The first maxim of fundraising and communications?
Imagine this scenario: a mysterious, all-knowing benefactor calls up one lucky individual and informs them that they have been awarded $1 million.
Of course, there’s a catch: the individual has to donate the money to a nonprofit within 24 hours.
And not just any nonprofit. There’s only one BEST possible organization for the donation to go to, with the greatest potential impact and world-changing ability. And congratulations! In this scenario, that organization is your nonprofit.
But this mysterious benefactor is a strange beast: she’ll only donate the $1 million dollars to your organization if the donor himself can find your nonprofit and figure out that it’s the organization that qualifies.
The donor has only a few details, such as the kind of work you do and your programs, but no specific names or a location.
Will the donor be able to connect with you?
Will you get a million-dollar donation?
The Power of Connection
This benevolent Santa Claus of charity probably doesn’t exist. But millions of dollars ARE being donated to nonprofit organizations every day, by people who care about organizations like yours.
And if that first connection doesn’t happen, neither does the relationship.
Figuring out how to connect and communicate with others has been one of the biggest differences between a nonprofit that changes the world and one that vanishes.
But with the rise of online fundraising and digital communications, connection is easier than ever.
Your Old Set of Options
The biggest factor that limited our ability to make connections in the past: limited resources.
Start a nonprofit 20 years ago with no riches, and you quickly hit some walls on your ability to scale your impact: limited staff, limited money and limited geographic reach.
Sure, I could go knock on doors, hand out flyers, do man-on-the-street fundraising or make a presentation to my church. Those conversations are wonderful (don’t stop having them!), but difficult to scale.
Plus, there’s the problem of geography—if all 249 people in your hometown of Blackburn, Missouri support your cause and you still don’t have the resources to complete your mission, what can you do?
Here are the old methods:
- Direct mail: Your best bet. Direct mail allows you to reliably connect with people living wherever, rapidly and on a personal level. But postage isn’t free and you have to find your donors—they can’t find you.
- TV: Mass communication allows you to reach untold numbers of people—but most of them don’t care enough to become your donors. That’s a lot of money to spend to reach people who don’t care.
- Telemarketing: How often do you hear this: “I love this nonprofit’s work. It all started when a stranger called to ask me for money, right when I sat down for family dinner…” Assuming caller ID allows you to get THAT far.
- Word of mouth: Magical, but part of the magic is that it’s out of your control. And your donors probably can’t afford TV spots either—in other words, their ability to tell your story to others is just as limited with only this sets of options.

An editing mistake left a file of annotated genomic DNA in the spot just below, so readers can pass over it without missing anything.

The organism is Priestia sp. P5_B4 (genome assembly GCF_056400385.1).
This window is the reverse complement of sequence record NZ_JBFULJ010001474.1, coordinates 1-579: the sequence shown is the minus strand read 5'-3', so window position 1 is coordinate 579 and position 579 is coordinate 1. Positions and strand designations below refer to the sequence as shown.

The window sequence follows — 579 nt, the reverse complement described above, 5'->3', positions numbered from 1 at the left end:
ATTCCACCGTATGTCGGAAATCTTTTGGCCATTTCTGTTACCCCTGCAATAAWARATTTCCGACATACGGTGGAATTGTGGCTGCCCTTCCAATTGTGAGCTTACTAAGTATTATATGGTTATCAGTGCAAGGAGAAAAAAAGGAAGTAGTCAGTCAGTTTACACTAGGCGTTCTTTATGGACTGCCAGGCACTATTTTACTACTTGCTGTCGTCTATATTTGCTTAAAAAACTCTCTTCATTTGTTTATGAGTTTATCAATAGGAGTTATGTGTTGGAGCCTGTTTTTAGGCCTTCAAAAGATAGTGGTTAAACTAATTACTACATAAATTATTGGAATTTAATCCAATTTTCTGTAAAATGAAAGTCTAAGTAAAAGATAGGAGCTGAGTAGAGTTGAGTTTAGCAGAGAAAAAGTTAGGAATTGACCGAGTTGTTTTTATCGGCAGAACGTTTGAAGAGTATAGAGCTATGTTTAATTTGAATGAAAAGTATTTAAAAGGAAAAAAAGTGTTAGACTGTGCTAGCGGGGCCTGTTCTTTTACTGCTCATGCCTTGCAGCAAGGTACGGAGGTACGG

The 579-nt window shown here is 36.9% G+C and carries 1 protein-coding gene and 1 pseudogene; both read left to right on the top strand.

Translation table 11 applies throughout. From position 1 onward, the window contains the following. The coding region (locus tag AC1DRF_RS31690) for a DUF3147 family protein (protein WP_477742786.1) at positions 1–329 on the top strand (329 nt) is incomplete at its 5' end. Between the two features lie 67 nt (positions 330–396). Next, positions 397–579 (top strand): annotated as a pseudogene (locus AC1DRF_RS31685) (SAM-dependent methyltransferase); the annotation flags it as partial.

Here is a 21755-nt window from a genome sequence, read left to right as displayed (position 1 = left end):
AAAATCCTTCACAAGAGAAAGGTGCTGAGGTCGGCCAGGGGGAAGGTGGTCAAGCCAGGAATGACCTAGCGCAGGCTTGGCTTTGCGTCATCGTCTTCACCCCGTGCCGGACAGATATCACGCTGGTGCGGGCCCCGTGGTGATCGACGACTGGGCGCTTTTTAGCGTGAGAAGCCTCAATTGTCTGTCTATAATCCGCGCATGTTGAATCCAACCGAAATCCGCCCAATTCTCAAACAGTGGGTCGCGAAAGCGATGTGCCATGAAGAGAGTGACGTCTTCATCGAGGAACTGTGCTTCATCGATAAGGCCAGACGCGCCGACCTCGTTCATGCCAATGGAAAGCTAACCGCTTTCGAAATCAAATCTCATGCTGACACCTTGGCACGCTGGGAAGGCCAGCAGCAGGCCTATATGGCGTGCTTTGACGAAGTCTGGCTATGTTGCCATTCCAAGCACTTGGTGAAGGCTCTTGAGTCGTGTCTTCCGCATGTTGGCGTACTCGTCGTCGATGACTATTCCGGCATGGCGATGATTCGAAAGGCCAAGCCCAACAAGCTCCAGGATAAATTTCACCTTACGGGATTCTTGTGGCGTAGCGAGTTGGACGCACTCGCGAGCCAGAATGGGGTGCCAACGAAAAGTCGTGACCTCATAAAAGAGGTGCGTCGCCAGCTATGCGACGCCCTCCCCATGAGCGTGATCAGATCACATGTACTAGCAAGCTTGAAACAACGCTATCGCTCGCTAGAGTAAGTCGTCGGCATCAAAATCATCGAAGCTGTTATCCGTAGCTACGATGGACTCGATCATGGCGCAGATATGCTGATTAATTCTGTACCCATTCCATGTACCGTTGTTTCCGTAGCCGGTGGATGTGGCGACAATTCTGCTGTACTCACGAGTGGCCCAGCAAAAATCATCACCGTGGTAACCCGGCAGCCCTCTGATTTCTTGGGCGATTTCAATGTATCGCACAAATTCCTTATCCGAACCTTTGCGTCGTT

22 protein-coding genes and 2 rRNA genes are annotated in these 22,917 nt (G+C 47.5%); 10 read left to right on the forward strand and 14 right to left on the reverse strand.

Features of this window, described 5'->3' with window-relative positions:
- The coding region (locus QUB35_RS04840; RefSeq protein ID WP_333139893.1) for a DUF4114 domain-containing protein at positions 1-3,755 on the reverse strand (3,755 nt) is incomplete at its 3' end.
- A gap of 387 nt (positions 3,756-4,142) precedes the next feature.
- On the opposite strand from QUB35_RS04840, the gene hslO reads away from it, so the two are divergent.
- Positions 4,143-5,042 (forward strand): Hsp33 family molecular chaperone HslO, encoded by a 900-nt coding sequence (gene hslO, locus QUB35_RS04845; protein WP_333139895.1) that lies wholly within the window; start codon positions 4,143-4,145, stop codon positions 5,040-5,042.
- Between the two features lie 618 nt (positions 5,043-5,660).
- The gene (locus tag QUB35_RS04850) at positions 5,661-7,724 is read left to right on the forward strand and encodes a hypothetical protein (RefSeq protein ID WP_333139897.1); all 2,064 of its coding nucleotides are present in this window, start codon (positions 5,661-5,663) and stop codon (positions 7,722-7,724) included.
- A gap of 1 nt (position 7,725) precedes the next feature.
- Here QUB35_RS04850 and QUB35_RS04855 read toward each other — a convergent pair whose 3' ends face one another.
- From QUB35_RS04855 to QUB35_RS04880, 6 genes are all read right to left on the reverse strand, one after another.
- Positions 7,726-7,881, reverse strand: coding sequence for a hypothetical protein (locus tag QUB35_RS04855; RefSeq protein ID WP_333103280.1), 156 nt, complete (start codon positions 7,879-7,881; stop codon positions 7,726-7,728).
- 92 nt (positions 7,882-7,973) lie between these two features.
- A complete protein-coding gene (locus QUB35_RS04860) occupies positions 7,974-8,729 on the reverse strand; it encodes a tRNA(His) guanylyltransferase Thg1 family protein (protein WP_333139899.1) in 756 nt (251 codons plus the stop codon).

Thankfully, we have a new set of options for donor communications.
Your New Set of Options
The biggest factor that limits our ability to make connections: too many options.
Our new limitations aren’t money, postage stamps and geography. Our donors have limited time and attention, and too many options.
The other day, I was working on a tool to help organizations figure out their initial expenses in regards to starting a nonprofit. Turns out that the average nonprofit, with some thrift and attitude can get started with about $1500. (Can you save $4 a day for a year?)
If you lose the bells and whistles and truly bootstrap, you don’t even need that much. Set up your WordPress blog today and start writing. Cost: $0 and two hours of your time.
What’s limited is this: the willpower, courage and a willingness to try something that might not work.
Your new options:
- Email: Direct mail’s hyperactive nephew. Even greater ability to reach your donors with anticipated, personalized attention. Except with less postage.
- Your website: Educate your donors, get donations, nurture relationships and connect your constituents, even when no one’s in the office.
- Social media: People want to give your nonprofit permission to communicate with them on a platform they spent 10 hours a week on.
- Word of mouth: Just as magical, except now when someone says something nice about you, it reaches all five-hundred of their Facebook friends instantly, not just whomever they’re standing next to at the moment.
I’d warn you about abusing your new, limitless power.
But unfortunately, many nonprofits haven’t even taken step one. They’re happy seeing the returns of direct mail and other traditional advertising.
Please, don’t abandon donor communications that are already working! But DO challenge yourself to adopt new strategies and embrace them before you’re forced to (and do it while these strategies are still advantages, instead of the minimum expectation).
There is no shortage of adequate nonprofit marketing: plenty of nonprofit organizations are happy doing the same thing they’ve always done, creating the same amount of change and poking the status quo just enough to be satisfied.
I don’t know about you, but I’d like to see more remarkable nonprofits.
Next time the nonprofit genie comes along, make sure your million-dollar donor can find you.